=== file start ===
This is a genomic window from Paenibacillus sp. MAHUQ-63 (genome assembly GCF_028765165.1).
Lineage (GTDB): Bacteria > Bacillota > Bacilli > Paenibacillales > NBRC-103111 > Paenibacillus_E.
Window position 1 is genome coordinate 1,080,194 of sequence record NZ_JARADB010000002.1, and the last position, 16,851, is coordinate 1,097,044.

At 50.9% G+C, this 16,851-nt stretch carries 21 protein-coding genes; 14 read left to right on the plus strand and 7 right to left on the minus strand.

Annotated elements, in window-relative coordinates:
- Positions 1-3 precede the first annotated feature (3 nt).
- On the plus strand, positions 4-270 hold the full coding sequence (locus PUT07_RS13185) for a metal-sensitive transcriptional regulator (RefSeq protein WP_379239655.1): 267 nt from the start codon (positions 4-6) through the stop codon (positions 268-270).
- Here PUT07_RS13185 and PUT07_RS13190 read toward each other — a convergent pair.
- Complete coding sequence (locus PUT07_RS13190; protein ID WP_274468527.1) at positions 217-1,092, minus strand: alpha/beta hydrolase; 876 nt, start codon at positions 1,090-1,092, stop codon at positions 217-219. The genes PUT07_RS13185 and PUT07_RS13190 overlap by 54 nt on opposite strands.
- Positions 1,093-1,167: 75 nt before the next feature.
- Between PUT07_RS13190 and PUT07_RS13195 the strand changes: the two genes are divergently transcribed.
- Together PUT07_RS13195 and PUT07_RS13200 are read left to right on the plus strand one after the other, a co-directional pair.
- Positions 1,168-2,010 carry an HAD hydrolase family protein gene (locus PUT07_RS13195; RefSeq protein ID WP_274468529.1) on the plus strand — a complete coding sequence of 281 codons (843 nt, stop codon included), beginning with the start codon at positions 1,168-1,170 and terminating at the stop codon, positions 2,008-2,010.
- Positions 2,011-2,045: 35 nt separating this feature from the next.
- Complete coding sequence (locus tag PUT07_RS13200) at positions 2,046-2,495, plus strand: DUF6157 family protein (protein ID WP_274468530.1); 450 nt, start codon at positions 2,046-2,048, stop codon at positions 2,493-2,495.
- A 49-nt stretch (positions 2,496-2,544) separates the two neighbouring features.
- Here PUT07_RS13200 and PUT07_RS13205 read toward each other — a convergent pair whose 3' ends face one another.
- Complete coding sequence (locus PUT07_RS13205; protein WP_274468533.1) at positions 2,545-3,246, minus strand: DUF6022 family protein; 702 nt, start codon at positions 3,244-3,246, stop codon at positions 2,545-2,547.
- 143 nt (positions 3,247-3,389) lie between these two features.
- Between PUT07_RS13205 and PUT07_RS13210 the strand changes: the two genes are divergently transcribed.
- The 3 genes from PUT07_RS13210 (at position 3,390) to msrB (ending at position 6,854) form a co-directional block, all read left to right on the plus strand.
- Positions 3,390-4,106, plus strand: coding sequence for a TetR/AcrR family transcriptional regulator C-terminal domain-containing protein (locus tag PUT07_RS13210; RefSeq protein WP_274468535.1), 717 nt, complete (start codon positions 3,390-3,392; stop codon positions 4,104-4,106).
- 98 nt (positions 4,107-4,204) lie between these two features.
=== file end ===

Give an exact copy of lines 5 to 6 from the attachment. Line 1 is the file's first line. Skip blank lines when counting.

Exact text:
Annotated elements, in window-relative coordinates:
- Positions 1-3 precede the first annotated feature (3 nt).